Sunday, November 3, 2013

"I'll take Jeopardy! practice signaling devices for 200, Alex"


Any Jeopardy! viewer knows that the signaling button is perhaps the most important and yet difficult part of playing the game.

When Alex finishes asking a question, an off-screen staffer presses a button to allow contestants to "ring-in" and be recognized to give their response.   If a contest rings in before the "end-of-question" switch, their signal is disregarded AND their button is locked out from signaling again for a while.  (I'm not sure exactly what the lockout period is, but it's probably between 0.5 and 2 seconds).  When a contestant is locked out, other contestants have a chance to ring in ahead of the one who jumped the gun.

One of the reasons long-time champ Ken Jennings stayed so long as a champion was his mastery of signaling.  It's a human who presses the "end-of-question" switch, so the best competitor will be the one who is most in-sync with rhythm the staffer uses to press the switch.

Contestant wranglers tell would-be contestants to practice ringing-in, even suggesting using the souvenir Jeopardy! pen they receive as a practice device.  But the pen is not as big as the button used on the show and, most importantly, does not provide feedback when the  button has been pressed.

Since Deborah is going to be on Jeopardy! in only a month, I embarked on a crash program of practice signaling device development.  Electrically, it's simple:  A transformer converts 117 volt power from the wall into 10 - 16 volt power needed to operate a doorbell.   One of the output terminals of the transformer goes to one of the terminals on the bell, the other through the contacts of a pushbutton and then to the other contact of the bell.

The most important part, the signaling controller, turned out to be the easiest:





I used a piece of 3/4" PVC plumbing pipe about 6" long and two 3/4" PVC plumbing pipe caps, for a total price of $2 or so.   The  button is a regular old-fashioned doorbell button that snaps into a 5/8" diameter mounting hole.  It has two screw terminals, onto which I attached a 4' or so long piece of red/black "Zip cord," the kind of wire used in small appliance power connections.

There were a number of doorbells at the hardware store and at the home center.  Some were wireless, with a small battery in the  button enclosure to power a tiny radio transmitter that signaled the bell when the button was pressed.   Others were "wired" types, using the transformer, bell and button system described above.

Wired or wireless, though, the electronic doorbells all proved inadequate.  The reason is that all of them use an electronic circuit.  When the button is pressed, the circuit changes the AC power from the transformer to DC power to operate the sound generator and amplifier that feeds a built-in speaker:


Here's one of the electronic doorbells.  The fatal flaw in them for me is that it takes a finite amount of time for the power conversion to DC, so the "bell" doesn't ring until 0.5 to 1 second after the button is pressed.  As a doorbell, you probably wouldn't care that the bell didn't sound until a second after you pressed the button, but on a game show that delay is intolerable.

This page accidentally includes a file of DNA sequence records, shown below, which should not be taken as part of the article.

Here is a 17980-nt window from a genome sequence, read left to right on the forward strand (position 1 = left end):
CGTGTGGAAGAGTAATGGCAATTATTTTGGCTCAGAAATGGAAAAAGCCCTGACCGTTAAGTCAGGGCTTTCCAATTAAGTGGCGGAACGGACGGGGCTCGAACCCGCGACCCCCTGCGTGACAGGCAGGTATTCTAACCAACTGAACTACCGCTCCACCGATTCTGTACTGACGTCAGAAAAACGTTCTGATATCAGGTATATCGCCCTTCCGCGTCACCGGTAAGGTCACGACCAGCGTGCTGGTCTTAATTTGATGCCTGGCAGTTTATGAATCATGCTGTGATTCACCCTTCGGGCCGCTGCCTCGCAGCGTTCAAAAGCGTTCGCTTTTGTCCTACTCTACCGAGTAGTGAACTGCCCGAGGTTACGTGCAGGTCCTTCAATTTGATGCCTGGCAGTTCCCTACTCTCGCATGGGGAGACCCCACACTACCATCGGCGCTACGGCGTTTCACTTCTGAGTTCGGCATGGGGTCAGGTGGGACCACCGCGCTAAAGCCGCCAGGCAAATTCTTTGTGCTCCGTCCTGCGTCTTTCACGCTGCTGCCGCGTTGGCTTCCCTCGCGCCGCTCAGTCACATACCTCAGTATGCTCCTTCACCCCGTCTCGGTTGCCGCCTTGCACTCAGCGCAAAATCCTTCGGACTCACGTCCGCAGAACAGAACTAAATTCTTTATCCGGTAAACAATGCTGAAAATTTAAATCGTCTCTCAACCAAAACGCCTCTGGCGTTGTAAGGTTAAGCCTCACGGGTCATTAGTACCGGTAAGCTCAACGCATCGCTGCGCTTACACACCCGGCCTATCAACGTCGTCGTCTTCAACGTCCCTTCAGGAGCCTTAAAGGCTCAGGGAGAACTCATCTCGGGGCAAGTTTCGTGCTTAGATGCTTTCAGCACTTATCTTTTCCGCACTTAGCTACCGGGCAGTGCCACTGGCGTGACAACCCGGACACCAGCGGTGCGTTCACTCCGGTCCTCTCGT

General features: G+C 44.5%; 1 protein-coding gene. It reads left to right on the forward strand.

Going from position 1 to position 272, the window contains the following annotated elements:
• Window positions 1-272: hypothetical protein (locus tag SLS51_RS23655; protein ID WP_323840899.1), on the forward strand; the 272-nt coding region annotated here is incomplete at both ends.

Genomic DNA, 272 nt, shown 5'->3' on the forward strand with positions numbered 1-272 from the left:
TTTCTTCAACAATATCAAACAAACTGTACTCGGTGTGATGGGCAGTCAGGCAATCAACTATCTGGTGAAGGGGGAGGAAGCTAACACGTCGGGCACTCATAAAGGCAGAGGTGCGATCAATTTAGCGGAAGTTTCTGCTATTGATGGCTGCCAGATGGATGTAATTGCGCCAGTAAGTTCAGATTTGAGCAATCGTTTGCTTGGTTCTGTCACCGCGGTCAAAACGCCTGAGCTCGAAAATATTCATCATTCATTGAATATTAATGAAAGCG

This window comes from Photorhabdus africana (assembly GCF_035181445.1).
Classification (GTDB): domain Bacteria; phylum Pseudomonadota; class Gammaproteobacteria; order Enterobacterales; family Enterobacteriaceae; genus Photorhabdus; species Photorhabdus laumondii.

In the old days, doorbells were simple.  They used a solenoid, a simple electro-mechanical device that changes electric power to physical motion.   It's really nothing more than a sliding piece of steel inside a coil of copper wire.  When power is on, the steel is pulled into the center of the coil by magnetism.  When the power goes off, a spring returns the it to the original position.

Many doorbells have two chimes, and are set up so that you can have the front door bell go "Ding-Dong" and the back one just "Ding." 

After the hardware store and the home center, I was driven to the place I should have gone first, an honest-to-goodness electrical supply store.   There I found a real solenoid-operated doorbell for $12:


The picture shows the transformer to the left and the doorbell to the right.  The chimes are rectangular pieces of steel.  There are two solenoids in the center.  When the "front doorbell is pressed, the top one (the one with the white plastic striker) pulls to the right and hits the "ding" chime.  When the button is released, the coil spring pulls the shaft back, where it hits the left "dong" chime.  Since I only wanted one chime, I used the lower solenoid.  The "ding" part operates the same as the upper one, but when the button is released and the spring forces the shaft back, it is caught by a (yellowish) foam cushion, so there's no sound made.

It works perfectly.  The button turns out to be an illuminated model,  making it easier to see in the dark.  Not needing an official enclosure, I just stuffed the transformer and  bell back in the box they came in, with the power and button cords running out under the lid:



So, when the answer is "It's the number of doorbells Andy had to buy before getting one that would work," the question is "What is three, Alex?"

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